This is just heartbreaking.
Throughout my time here at Whiskey Riff, I’ve seen my fair share of wild videos and pictures of deer with incredibly rare genetic conditions. From all white deer, to purple deer, “female bucks,” and even “cactus bucks” with an absurd amount of velvet on its antlers.
As wild and intriguing as these videos and pictures are, it’s also heartbreaking at the same time, because you know that the majority of these creatures are suffering, and probably won’t live much longer.
With that being said, here’s our latest example.
In this wild scene, you can see a buck walking around with a MASSIVE growth on its chest. The growth is so big that it looks like you could fit two basketballs inside of it. You can see how much the buck is struggling to walk around with the growth, as it extends from the creature’s front legs, down the chest, and up its neck.
Colorado wildlife photographer John DePalma told Outdoor Life that this isn’t the first time he’s seen this creature, saying:
“I’m right up against the foothills of the Rocky Mountains, and that’s where I saw this guy. I had seen this buck throughout the spring and summer and at least the early fall, and then he disappeared. When the rut gets going, the bigger bucks come in.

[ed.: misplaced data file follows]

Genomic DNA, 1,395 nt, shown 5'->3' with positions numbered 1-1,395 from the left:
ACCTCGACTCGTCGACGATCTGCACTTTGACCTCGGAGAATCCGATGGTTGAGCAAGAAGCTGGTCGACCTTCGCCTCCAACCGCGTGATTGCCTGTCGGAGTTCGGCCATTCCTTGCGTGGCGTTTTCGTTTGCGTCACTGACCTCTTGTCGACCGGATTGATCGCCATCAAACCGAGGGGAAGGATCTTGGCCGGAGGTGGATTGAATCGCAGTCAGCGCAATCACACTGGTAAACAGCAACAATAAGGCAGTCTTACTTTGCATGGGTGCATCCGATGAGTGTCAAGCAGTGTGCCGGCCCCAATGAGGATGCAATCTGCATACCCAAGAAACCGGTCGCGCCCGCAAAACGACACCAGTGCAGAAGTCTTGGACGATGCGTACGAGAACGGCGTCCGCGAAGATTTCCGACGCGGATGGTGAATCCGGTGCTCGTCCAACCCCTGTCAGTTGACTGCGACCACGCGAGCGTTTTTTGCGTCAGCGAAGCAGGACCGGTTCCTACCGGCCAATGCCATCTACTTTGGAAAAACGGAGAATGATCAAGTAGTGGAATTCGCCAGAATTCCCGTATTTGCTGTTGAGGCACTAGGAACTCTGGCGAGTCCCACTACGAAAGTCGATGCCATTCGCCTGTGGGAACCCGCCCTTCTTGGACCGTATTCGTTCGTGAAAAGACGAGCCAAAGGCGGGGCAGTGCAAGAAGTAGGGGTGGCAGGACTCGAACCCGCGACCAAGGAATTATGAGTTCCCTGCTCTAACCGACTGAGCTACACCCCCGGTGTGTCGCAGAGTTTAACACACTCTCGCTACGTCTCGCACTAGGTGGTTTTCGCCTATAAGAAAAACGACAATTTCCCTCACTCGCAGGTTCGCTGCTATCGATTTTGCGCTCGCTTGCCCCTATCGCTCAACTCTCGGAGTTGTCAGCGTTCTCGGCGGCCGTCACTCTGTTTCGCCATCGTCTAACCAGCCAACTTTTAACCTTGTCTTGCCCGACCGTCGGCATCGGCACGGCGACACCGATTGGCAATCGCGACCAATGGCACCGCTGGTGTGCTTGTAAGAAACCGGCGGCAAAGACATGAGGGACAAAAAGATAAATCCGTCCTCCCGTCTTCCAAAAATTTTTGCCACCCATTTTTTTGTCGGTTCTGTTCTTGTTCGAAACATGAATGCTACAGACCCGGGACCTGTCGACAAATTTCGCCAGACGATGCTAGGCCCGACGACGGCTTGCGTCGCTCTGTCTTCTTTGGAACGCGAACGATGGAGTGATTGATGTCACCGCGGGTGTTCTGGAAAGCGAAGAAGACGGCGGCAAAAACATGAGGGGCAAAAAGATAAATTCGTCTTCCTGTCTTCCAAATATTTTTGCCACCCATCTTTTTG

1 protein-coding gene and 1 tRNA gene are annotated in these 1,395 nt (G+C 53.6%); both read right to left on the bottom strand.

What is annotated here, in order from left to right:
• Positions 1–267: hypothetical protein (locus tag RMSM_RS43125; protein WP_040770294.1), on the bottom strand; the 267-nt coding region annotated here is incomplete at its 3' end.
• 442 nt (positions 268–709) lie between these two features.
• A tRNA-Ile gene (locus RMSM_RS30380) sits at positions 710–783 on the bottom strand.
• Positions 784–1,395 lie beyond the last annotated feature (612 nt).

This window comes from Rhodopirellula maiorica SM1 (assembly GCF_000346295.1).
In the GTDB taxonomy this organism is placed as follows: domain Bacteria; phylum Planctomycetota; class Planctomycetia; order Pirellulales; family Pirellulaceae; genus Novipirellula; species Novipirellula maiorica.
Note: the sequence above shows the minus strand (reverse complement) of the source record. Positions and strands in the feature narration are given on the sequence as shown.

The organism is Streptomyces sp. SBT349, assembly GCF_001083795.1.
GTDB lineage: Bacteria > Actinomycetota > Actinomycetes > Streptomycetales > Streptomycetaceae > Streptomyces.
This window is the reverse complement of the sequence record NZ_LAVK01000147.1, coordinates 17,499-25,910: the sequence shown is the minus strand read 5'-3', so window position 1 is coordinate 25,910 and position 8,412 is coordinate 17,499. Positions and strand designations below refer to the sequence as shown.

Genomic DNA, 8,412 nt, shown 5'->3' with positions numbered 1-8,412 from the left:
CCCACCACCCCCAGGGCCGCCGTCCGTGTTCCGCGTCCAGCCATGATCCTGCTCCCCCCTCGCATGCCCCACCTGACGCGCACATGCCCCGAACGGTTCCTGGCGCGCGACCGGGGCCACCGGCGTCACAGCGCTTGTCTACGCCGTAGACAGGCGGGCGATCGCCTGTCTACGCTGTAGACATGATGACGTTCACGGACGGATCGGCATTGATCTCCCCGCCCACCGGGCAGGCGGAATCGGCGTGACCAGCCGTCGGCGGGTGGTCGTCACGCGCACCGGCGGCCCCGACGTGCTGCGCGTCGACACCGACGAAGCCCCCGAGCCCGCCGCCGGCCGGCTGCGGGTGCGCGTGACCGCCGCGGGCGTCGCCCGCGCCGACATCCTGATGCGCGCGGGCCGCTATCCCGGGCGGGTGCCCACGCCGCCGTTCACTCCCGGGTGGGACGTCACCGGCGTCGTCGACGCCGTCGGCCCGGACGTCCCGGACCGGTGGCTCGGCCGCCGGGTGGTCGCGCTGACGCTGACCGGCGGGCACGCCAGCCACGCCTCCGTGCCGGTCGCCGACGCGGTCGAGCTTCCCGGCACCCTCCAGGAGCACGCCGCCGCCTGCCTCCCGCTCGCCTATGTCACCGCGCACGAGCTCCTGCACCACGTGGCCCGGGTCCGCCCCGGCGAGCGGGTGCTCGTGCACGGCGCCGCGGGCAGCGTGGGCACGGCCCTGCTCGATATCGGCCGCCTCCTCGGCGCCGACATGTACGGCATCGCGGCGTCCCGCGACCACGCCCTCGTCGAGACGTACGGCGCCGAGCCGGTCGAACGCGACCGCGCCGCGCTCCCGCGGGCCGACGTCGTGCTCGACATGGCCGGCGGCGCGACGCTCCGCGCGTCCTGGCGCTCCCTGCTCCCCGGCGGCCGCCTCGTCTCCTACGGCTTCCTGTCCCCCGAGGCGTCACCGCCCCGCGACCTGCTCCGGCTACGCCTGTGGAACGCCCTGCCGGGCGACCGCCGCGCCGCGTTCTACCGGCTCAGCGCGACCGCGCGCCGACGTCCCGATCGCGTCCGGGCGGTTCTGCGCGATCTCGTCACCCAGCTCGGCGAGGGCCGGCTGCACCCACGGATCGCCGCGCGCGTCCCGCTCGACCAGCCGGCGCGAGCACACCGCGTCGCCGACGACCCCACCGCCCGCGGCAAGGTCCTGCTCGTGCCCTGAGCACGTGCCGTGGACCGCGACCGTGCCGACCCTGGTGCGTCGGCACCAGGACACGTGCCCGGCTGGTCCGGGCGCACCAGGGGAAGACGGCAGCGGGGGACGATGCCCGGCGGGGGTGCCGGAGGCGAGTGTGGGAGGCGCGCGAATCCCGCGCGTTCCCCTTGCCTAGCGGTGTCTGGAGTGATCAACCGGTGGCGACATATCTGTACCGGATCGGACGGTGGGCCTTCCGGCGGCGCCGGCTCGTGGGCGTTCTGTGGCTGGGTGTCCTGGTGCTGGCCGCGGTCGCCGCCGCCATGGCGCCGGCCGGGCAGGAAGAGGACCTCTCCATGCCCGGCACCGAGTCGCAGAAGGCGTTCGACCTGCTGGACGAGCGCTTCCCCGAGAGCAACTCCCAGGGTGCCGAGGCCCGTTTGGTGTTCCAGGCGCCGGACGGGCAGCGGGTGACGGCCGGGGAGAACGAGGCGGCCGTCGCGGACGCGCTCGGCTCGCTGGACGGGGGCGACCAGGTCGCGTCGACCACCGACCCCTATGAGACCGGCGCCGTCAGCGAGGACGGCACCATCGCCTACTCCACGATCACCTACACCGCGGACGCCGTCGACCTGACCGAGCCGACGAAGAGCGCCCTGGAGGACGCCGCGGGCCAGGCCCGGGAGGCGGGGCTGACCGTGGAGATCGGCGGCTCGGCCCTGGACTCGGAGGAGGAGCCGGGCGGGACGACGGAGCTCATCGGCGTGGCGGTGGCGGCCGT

He’s not a huge buck, and I hadn’t seen him from early November until Thursday of last week. And all of a sudden I got closer to him and was like, ‘wow, what in the heavens is this growth?’”
National Deer Association director of conservation Matt Ross told the outlet that this growth is most likely a giant seroma, which is a fluid filled cyst that began to accumulate after a soft-tissue injury. Most likely this buck took an antler to the chest, the wound filled up with fluid, and the cyst continued to grow. And if it gets infected, there could be some puss in there too… Pretty gross, eh?
I suppose it technically could be lanced, but I don’t think vets go running into the woods to heal up every wild animal with a stroke of bad luck. Prayers up for this little guy, because it’s easy to see that he has quite the uphill battle without any human intervention.
A number of comments on the post suggested putting this poor dude out of his misery, and that might just be the most ethical solution. Starving to death because you can’t move or eat well, or getting eaten alive by a predator because you can’t run probably isn’t the best way to go. That being said, these kind of masses usually drain on their own so if he can survive long enough, and avoid infection, he might just be ok.